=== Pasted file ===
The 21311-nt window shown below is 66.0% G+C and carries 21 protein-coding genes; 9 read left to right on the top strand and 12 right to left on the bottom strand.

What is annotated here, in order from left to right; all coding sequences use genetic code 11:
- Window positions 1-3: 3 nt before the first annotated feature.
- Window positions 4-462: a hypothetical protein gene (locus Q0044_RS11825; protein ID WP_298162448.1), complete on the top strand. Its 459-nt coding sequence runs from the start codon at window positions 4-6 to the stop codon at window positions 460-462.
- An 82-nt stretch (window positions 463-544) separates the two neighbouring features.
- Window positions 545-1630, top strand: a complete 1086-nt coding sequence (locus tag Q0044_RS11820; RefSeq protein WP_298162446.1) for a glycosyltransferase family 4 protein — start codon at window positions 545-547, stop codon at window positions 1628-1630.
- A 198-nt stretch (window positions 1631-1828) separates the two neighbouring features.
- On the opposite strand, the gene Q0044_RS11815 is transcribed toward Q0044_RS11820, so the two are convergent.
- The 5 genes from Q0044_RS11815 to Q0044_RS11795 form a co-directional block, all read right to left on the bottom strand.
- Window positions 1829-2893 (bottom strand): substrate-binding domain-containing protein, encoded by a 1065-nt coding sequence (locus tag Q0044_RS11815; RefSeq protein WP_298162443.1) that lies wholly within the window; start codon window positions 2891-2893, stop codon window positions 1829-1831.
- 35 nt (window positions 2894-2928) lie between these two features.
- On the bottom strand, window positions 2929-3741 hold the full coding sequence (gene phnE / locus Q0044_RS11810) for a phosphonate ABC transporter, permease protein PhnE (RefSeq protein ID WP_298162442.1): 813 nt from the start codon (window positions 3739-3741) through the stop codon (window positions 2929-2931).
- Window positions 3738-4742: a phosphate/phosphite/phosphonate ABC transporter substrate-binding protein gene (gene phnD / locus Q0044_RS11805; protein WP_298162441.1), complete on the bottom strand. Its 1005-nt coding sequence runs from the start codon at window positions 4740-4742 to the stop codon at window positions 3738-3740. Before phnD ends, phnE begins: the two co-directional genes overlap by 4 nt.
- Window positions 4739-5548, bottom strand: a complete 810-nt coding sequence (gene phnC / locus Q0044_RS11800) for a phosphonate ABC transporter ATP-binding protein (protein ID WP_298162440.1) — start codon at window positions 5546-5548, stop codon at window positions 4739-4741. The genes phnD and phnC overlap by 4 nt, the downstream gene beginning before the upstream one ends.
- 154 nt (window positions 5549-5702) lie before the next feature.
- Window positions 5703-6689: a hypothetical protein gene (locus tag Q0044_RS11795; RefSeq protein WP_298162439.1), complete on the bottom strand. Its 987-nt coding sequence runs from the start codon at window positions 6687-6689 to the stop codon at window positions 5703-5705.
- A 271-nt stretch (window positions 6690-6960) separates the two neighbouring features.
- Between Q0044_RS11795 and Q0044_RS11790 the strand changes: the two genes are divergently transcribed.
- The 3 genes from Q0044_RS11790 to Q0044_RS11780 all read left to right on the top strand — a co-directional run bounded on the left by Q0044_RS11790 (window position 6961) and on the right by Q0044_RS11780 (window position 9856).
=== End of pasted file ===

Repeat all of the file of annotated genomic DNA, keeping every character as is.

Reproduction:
The 21311-nt window shown below is 66.0% G+C and carries 21 protein-coding genes; 9 read left to right on the top strand and 12 right to left on the bottom strand.

What is annotated here, in order from left to right; all coding sequences use genetic code 11:
- Window positions 1-3: 3 nt before the first annotated feature.
- Window positions 4-462: a hypothetical protein gene (locus Q0044_RS11825; protein ID WP_298162448.1), complete on the top strand. Its 459-nt coding sequence runs from the start codon at window positions 4-6 to the stop codon at window positions 460-462.
- An 82-nt stretch (window positions 463-544) separates the two neighbouring features.
- Window positions 545-1630, top strand: a complete 1086-nt coding sequence (locus tag Q0044_RS11820; RefSeq protein WP_298162446.1) for a glycosyltransferase family 4 protein — start codon at window positions 545-547, stop codon at window positions 1628-1630.
- A 198-nt stretch (window positions 1631-1828) separates the two neighbouring features.
- On the opposite strand, the gene Q0044_RS11815 is transcribed toward Q0044_RS11820, so the two are convergent.
- The 5 genes from Q0044_RS11815 to Q0044_RS11795 form a co-directional block, all read right to left on the bottom strand.
- Window positions 1829-2893 (bottom strand): substrate-binding domain-containing protein, encoded by a 1065-nt coding sequence (locus tag Q0044_RS11815; RefSeq protein WP_298162443.1) that lies wholly within the window; start codon window positions 2891-2893, stop codon window positions 1829-1831.
- 35 nt (window positions 2894-2928) lie between these two features.
- On the bottom strand, window positions 2929-3741 hold the full coding sequence (gene phnE / locus Q0044_RS11810) for a phosphonate ABC transporter, permease protein PhnE (RefSeq protein ID WP_298162442.1): 813 nt from the start codon (window positions 3739-3741) through the stop codon (window positions 2929-2931).
- Window positions 3738-4742: a phosphate/phosphite/phosphonate ABC transporter substrate-binding protein gene (gene phnD / locus Q0044_RS11805; protein WP_298162441.1), complete on the bottom strand. Its 1005-nt coding sequence runs from the start codon at window positions 4740-4742 to the stop codon at window positions 3738-3740. Before phnD ends, phnE begins: the two co-directional genes overlap by 4 nt.
- Window positions 4739-5548, bottom strand: a complete 810-nt coding sequence (gene phnC / locus Q0044_RS11800) for a phosphonate ABC transporter ATP-binding protein (protein ID WP_298162440.1) — start codon at window positions 5546-5548, stop codon at window positions 4739-4741. The genes phnD and phnC overlap by 4 nt, the downstream gene beginning before the upstream one ends.
- 154 nt (window positions 5549-5702) lie before the next feature.
- Window positions 5703-6689: a hypothetical protein gene (locus tag Q0044_RS11795; RefSeq protein WP_298162439.1), complete on the bottom strand. Its 987-nt coding sequence runs from the start codon at window positions 6687-6689 to the stop codon at window positions 5703-5705.
- A 271-nt stretch (window positions 6690-6960) separates the two neighbouring features.
- Between Q0044_RS11795 and Q0044_RS11790 the strand changes: the two genes are divergently transcribed.
- The 3 genes from Q0044_RS11790 to Q0044_RS11780 all read left to right on the top strand — a co-directional run bounded on the left by Q0044_RS11790 (window position 6961) and on the right by Q0044_RS11780 (window position 9856).